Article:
Mark Twain once said, “There are three kinds of lies: lies, damned lies and statistics.” Confusion between correlation and causation has been the source of statistical lies for years. Technology such as radio, TV, and now the internet (especially spam email), have been ripe breeding ground for this sort of misinformation, which is almost always used to reinforce one’s bias.
As polarizing as our news sources can be, I’m not nearly so concerned with bias, which I have come to expect, as with unfounded causal claims – often statistical – that support those biases. With all the bias out there, however, it’s important not to become so skeptical of numbers that we refuse to form opinions about important issues. This apathetic approach is a real temptation for me because there’s just so much data out there. The small portion that is accessible has been neatly packaged into far-left- or far-right-wing ideologies with political strings attached. I mean, really, who has the time to sift through all this stuff?
On the other side of the opinion-forming spectrum, there is a very natural tendency to dive headlong into arguments when we hear statistics that justify our biases, especially from individuals who share our religious or political background. While cultural wisdom should not by any means be thrown by the wayside, when we lazily refuse to combine our analytical thinking powers and overly-rely on others who seem to know what they’re talking about, we risk being deceived and deceiving ourselves. This type of thinking leads to empty rhetoric, populism, and, frankly, an uninteresting existence. Hans Christen Anderson’s famous The Emperor Has No Clothes illustrates this idea well.
Learning to separate correlation and causation is a valuable tool. It often makes it easier to identify bias and discredits the arguments of the overly-biased.
Separating Correlation & Causation
Statistics can show many correlations, meaningful or otherwise. Take, for instance, water consumption and murder rates. While these two behaviors have increased concurrently over time – one could plot their correlative relationship very nicely on a graph – their correlation is not causal, they just happen to be related. Drinking bottled water does not turn people into killers, nor do killers disproportionately demand bottled water, i.e., one behavior does not cause the other.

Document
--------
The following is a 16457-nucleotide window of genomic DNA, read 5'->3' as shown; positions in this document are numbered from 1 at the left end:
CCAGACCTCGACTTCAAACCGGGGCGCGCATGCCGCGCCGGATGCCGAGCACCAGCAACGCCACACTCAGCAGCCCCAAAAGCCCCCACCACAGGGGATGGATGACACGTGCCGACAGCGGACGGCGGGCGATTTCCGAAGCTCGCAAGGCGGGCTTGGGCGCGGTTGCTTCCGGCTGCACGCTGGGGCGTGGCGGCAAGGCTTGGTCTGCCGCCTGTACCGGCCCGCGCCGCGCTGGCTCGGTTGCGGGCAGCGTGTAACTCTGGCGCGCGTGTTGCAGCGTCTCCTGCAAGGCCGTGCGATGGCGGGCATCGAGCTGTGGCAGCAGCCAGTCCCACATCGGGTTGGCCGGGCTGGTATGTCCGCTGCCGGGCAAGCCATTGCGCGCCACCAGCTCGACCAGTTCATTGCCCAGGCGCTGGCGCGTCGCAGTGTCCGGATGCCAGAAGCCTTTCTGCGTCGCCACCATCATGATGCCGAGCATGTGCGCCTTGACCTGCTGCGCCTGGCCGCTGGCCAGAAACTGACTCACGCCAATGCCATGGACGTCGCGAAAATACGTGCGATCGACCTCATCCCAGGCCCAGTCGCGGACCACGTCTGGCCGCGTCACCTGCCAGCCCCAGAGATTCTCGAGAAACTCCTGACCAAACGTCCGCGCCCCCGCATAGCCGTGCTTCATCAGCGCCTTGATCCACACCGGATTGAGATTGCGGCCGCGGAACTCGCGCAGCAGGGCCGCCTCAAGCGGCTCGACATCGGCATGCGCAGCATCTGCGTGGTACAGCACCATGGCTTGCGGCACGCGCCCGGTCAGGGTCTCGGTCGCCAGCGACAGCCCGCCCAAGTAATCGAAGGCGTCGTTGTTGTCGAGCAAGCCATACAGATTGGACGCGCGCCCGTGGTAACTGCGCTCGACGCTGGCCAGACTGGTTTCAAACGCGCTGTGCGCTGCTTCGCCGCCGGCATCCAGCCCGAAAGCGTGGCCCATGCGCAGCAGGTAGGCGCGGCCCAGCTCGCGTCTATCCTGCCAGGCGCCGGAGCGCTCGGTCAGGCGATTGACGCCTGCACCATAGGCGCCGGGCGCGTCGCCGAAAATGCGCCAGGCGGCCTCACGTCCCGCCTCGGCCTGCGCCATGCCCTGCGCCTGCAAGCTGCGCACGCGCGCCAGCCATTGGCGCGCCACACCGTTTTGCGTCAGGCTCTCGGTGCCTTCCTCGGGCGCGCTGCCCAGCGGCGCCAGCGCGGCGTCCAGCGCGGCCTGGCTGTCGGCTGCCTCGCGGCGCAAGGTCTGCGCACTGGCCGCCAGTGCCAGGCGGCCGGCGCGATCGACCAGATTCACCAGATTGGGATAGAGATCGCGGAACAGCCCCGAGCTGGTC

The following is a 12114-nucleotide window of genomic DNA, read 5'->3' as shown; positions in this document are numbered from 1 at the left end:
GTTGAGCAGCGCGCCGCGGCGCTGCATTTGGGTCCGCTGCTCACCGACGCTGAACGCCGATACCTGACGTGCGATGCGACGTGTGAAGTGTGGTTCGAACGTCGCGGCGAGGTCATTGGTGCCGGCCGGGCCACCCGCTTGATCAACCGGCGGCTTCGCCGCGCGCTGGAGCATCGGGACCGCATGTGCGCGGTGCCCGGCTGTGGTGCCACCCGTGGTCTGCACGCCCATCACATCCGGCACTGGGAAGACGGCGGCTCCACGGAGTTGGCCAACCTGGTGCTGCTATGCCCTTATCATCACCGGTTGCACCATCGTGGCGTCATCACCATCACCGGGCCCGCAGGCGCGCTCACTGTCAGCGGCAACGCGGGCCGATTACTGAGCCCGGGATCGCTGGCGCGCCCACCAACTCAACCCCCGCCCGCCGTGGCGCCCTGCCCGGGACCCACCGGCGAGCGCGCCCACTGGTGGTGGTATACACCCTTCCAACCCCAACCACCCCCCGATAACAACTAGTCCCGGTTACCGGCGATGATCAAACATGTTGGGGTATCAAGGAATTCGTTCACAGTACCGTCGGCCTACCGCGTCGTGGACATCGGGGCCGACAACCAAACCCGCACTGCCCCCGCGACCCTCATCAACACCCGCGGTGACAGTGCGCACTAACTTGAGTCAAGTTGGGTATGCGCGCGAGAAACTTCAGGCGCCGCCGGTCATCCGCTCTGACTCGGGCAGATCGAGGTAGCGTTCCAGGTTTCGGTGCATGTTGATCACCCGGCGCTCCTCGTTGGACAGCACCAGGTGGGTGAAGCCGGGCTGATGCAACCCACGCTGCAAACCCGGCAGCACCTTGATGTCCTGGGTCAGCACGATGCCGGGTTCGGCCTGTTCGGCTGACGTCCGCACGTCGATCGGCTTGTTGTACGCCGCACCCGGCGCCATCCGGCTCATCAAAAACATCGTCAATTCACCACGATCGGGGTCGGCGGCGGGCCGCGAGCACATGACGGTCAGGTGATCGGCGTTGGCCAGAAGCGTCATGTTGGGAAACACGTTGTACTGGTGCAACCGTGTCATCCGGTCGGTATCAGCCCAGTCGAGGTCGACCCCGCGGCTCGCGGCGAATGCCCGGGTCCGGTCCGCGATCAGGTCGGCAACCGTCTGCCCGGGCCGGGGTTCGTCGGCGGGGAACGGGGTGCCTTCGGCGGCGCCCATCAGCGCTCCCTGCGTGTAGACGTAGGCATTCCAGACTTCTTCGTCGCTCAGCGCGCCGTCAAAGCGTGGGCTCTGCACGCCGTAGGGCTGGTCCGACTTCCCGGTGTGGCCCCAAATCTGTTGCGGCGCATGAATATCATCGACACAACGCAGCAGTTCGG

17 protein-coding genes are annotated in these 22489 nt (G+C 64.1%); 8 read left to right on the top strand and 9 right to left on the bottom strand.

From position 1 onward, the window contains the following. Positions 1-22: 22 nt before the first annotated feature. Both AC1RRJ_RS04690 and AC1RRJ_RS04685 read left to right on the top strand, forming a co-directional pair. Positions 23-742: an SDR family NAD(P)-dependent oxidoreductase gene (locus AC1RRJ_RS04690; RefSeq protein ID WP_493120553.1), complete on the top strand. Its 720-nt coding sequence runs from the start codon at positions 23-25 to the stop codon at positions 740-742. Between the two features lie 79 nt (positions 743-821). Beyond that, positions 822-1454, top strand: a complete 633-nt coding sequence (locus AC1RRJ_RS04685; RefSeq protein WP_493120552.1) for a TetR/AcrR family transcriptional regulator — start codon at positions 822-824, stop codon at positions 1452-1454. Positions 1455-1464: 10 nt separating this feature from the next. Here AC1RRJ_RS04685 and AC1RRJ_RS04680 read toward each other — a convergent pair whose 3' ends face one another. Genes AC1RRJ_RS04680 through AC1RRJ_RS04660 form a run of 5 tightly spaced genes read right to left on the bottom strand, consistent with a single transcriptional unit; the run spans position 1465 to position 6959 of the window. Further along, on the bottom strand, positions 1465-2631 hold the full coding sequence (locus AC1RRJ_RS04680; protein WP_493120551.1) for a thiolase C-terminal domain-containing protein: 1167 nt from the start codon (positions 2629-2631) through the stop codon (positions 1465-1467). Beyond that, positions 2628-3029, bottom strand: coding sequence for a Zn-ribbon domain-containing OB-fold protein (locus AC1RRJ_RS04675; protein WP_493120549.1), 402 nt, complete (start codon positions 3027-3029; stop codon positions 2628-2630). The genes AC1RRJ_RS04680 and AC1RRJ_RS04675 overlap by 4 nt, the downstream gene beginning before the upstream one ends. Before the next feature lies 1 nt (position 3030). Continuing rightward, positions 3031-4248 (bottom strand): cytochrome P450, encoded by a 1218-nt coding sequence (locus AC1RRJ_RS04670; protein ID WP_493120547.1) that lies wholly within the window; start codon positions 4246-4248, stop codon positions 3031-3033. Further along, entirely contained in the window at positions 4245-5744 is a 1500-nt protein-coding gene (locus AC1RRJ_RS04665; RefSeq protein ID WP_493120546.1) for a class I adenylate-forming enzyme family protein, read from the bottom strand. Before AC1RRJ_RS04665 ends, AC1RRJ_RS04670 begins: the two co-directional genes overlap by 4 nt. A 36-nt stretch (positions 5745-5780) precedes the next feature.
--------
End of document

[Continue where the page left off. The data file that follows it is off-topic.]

Consider another demonstrable correlation – shoe size and reading skills. This would be a great science fair project for a third or fourth grader. Your young budding scientist could go around measuring his schoolmates’ shoes and administering reading comprehension tests, generating enough correlative data to make the case for some startling conclusions. After exercising some healthy skepticism and venturing into the world of correlation and causation, he would hopefully conclude that age and, by deduction, exposure to new words, not shoe size, is the probable cause of better reading skills. Ugh, how uninteresting! And he could have attracted so many more visitors to his booth with a flashy title like, “Want Small Feet? Read Fewer Books!”
Generally, correlation is much easier to identify than causation, perhaps because it is so much more prevalent. All causal relationships are correlated, but not all correlations are causal. When we are indifferent to the outcome of the correlation, it is easy to dismiss a cause, but when dealing with a charged issue, say gun rights (no pun intended), something weird happens, especially when we are surrounded by like-minded people. We tend to become blinded to truth, jump prematurely to conclusions, and swallow statistics hook, line, and sinker.
Take the following example of confusion between correlation and causation. It comes from a popular spam email that I’ve also seen surface on Facebook:
Doctors vs. Guns
(A) The number of physicians in the U.S. is 700,000.
(B) Accidental deaths caused by Physicians per year are 120,000.
(C) Accidental deaths per physician are 0.171.
(Statistics courtesy of U.S. Dept of Health and Human Services.)
Now think about this:
(A) The number of gun owners in the U.S. is 80,000,000.
(Yes, that’s 80 million)
(B) The number of accidental gun deaths per year, all age groups, is 1,500.
(C) The number of accidental deaths per gun owner is 0.0000188.
(Statistics courtesy of FBI)
So, statistically, doctors are approximately 9,000 times more dangerous than gun owners.
Remember, ‘Guns don’t kill people, doctors do.’
FACT: NOT EVERYONE HAS A GUN, BUT almost everyone has at least one doctor.
This means you are over 9,000 times more likely to be killed by a doctor as by a gun owner!!!